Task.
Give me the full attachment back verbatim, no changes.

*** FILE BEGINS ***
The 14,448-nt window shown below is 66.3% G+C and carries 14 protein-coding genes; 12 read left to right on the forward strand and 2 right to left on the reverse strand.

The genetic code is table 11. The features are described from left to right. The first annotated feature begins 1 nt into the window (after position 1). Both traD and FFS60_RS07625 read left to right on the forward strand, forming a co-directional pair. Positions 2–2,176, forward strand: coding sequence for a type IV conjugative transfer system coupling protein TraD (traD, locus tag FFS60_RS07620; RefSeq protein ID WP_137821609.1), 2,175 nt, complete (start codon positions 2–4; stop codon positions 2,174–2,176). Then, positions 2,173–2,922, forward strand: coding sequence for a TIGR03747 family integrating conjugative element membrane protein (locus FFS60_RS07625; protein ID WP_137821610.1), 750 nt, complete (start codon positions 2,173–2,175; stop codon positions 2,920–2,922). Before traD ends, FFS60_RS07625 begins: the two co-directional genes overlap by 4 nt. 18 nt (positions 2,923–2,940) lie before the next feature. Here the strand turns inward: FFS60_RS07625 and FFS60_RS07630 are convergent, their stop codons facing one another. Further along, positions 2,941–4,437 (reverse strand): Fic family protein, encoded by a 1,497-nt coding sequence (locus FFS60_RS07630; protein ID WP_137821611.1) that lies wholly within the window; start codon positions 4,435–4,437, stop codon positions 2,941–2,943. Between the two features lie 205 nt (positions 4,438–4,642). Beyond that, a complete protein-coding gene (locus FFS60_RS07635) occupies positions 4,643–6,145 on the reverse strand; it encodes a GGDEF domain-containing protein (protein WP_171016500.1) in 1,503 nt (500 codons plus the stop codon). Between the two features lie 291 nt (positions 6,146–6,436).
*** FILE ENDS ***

The 14,448-nt window shown below is 66.3% G+C and carries 14 protein-coding genes; 12 read left to right on the forward strand and 2 right to left on the reverse strand.

The genetic code is table 11. The features are described from left to right. The first annotated feature begins 1 nt into the window (after position 1). Both traD and FFS60_RS07625 read left to right on the forward strand, forming a co-directional pair. Positions 2–2,176, forward strand: coding sequence for a type IV conjugative transfer system coupling protein TraD (traD, locus tag FFS60_RS07620; RefSeq protein ID WP_137821609.1), 2,175 nt, complete (start codon positions 2–4; stop codon positions 2,174–2,176). Then, positions 2,173–2,922, forward strand: coding sequence for a TIGR03747 family integrating conjugative element membrane protein (locus FFS60_RS07625; protein ID WP_137821610.1), 750 nt, complete (start codon positions 2,173–2,175; stop codon positions 2,920–2,922). Before traD ends, FFS60_RS07625 begins: the two co-directional genes overlap by 4 nt. 18 nt (positions 2,923–2,940) lie before the next feature. Here the strand turns inward: FFS60_RS07625 and FFS60_RS07630 are convergent, their stop codons facing one another. Further along, positions 2,941–4,437 (reverse strand): Fic family protein, encoded by a 1,497-nt coding sequence (locus FFS60_RS07630; protein ID WP_137821611.1) that lies wholly within the window; start codon positions 4,435–4,437, stop codon positions 2,941–2,943. Between the two features lie 205 nt (positions 4,438–4,642). Beyond that, a complete protein-coding gene (locus FFS60_RS07635) occupies positions 4,643–6,145 on the reverse strand; it encodes a GGDEF domain-containing protein (protein WP_171016500.1) in 1,503 nt (500 codons plus the stop codon). Between the two features lie 291 nt (positions 6,146–6,436).